Is this dance?

“I think that dance can fight for more freedom and stretch the borders of what this art form is. We can go beyond the borders of technique and find what dance can say.”

By ORI J. LENKINSKI
May 23, 2019 14:14
3 minute read.
Is this dance?

FIGURE A SEA. (photo credit: URBAN JOREN)

 
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After performances of Sweden’s Cullberg Ballet, artistic director Gabriel Smeets will often overhear audience members saying, “Is this dance? I didn’t see technique,” which he finds thrilling. The former Dutch journalist and former director of Amsterdam’s School for New Dance Development, Smeets’s goal is to stretch the boundaries of what dance can do. That means that he frequently confuses or surprises his audience, and that’s OK.

“That’s what we do at Cullberg,” he said over the phone. “We always want to have new repertoire. We want to have work by living choreographers. A lot of companies have repertoire that was created long before. We want to have work that is created in the here and now. It is connected to the philosophy of our founder, Birgit Cullberg, that dance is changing all the time because it’s connected to the times we’re living in. Dance isn’t for me one dance technique or style but connected to what is happening. And I think the choreographers we are working with have a very specific physical practice and have a way to connect dance with what they have to say.”

Next month, Cullberg Ballet will present two very different programs during the Israel Festival. The first is Figure A Sea, by legendary American choreographer and performance artist Deborah Hay. The second, is Protagonist, by Dutch-Swedish choreographer Jefta Van Dinther. One artist is in her 70s, the other in his 30s. 
 
“Figure A Sea by Deborah Hay is a piece for all of our dancers, so you have 17 dancers on stage. This is really coming from Deborah Hay’s practice, which is all about perception and change. You will see a huge group of dancers so you can focus on a forest or a tree where you can look at every leaf. This is perhaps more of an abstract work. It is danced to beautiful music by Laurie Anderson,” he explained.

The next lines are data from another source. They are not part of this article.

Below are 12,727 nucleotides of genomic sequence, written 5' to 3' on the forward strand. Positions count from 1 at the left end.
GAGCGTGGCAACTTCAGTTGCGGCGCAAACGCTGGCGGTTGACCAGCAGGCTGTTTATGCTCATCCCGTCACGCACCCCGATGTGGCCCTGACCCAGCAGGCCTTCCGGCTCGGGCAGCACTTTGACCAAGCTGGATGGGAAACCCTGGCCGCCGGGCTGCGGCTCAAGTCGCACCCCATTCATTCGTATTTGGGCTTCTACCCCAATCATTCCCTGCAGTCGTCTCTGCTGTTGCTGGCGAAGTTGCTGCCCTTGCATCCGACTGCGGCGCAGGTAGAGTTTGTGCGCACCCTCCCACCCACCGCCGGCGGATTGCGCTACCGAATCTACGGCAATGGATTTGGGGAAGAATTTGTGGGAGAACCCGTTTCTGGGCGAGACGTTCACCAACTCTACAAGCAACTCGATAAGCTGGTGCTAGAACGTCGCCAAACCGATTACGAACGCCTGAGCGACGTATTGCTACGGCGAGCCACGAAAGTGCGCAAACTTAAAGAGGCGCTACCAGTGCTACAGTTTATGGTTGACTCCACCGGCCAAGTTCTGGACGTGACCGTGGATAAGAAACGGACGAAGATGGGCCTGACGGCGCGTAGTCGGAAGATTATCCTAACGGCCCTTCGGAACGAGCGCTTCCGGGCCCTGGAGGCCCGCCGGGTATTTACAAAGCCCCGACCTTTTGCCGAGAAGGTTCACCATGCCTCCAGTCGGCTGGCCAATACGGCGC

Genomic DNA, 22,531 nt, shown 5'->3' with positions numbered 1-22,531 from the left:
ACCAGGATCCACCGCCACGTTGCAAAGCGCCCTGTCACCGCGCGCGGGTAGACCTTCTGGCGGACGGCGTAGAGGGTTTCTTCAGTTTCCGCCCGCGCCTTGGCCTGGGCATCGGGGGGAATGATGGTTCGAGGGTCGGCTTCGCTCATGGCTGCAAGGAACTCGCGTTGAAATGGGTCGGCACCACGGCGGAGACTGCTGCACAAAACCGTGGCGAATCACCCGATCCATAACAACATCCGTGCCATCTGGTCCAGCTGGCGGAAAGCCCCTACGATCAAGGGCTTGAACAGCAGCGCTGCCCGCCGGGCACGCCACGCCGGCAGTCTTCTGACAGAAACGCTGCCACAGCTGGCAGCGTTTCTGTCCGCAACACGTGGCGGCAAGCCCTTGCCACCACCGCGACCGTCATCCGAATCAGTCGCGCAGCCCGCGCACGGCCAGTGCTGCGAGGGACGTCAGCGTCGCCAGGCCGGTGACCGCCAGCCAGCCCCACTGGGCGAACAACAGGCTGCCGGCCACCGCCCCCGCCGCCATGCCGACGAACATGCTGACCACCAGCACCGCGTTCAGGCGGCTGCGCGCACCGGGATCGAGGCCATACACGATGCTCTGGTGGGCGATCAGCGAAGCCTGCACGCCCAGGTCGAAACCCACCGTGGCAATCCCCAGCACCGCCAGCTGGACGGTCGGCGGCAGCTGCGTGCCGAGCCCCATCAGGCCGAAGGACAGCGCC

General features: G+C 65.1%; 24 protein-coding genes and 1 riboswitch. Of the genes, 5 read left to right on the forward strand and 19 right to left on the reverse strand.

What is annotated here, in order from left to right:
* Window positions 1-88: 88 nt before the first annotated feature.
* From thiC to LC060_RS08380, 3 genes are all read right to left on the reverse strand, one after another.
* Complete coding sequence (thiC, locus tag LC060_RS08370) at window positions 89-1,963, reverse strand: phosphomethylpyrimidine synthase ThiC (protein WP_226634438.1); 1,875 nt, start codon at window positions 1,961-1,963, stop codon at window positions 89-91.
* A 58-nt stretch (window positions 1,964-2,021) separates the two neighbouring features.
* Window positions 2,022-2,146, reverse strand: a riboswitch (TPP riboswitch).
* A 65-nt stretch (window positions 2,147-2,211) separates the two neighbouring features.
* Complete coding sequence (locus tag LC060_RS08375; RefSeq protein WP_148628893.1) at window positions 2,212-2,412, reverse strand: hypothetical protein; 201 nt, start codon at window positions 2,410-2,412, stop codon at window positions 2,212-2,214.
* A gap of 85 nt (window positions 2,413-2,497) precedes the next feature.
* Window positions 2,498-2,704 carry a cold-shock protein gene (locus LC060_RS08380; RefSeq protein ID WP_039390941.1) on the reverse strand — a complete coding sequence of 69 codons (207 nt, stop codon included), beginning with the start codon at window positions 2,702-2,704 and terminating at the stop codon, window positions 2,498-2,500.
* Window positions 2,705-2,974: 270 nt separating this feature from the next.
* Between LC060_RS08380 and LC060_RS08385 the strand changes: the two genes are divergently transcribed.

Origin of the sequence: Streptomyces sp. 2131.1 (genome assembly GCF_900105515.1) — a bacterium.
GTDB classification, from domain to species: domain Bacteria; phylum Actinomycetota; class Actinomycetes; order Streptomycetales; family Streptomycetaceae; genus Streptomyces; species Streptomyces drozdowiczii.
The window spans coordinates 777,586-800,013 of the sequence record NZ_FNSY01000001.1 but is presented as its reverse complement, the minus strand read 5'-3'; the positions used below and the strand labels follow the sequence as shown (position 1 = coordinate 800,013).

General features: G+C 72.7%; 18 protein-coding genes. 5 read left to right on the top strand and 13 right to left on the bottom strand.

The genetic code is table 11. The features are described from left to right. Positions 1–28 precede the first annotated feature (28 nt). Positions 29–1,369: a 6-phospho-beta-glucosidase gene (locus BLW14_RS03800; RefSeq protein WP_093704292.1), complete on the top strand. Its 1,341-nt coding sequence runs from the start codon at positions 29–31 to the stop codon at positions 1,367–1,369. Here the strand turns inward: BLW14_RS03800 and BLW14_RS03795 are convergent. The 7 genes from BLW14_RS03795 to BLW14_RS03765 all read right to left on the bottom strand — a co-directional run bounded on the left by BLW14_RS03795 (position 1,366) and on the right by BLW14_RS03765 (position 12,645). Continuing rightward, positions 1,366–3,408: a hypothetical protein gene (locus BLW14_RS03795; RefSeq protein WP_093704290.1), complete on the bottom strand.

Hay, 78, was one of the founders of the iconic Judson Dance Theater in New York City. Though she began her career among ensembles, she quickly broke off to create her own works, many of which have been solos. Her creations have won her prestigious awards around the globe, including a Bessie Award for her quartet The Match. 

PROTAGONIST (Credit: URBAN JOREN)


HAY WAS never wrapped into a large dance organization, and though she received funding to make her dances, had not experienced the type of grandeur that a company like Cullberg provides. 
 
“It was amazing to see what Deborah could do with this range and these resources. She has been working all the time as an independent choreographer. Suddenly, she’s in this machinery with the lighting designer sitting with her from day one. She has amazing dancers with her. She has nine weeks. To see the artistic scale and what it can give to an artist. Like an artist that is working on a one-meter canvas that suddenly can work on a huge canvas. It was nice to see how good it is that there are companies that can share their resources with these artists. That’s what we should do. We do it not just for us but also for the art form,” said Smeets. 
 
Protagonist will show off a wholly different side of the Cullberg cast.
 
Van Dinther is a staple in the elite European festival scene. His work is regularly presented at such prestigious theaters as London’s Sadler’s Wells, Vienna’s Tanzquartier and Paris’s George Pompidou Center. His works are cutting, physical and spirited. 
“Protagonist is connected to the times were living in, to revolution and evolution. A group of people are looking for how they can be together. They don’t manage, so they have a revolution. And they go back to a way of being. Here we have more music that is electro, related to the Berlin club life, which is almost the opposite of what we have the day before,” explained Smeets. 
 
Whether audience members choose to see Figure A Sea, Protagonist or both, they will observe a company that strives not to uphold historical works as much as it aims to sustain an old, yet revolutionary approach to the art form, one that puts innovation before categories and asks its audience to consider broadening its perception of the possibilities of dance. 
 
“I think that dance can fight for more freedom and stretch the borders of what this art form is. We can go beyond the borders of technique and find what dance can say.”

Cullberg Ballet will perform Figure A Sea on June 5 and Protagonist on June 6 at the Jerusalem Theater. For more information, go to Israel-festival.org. 

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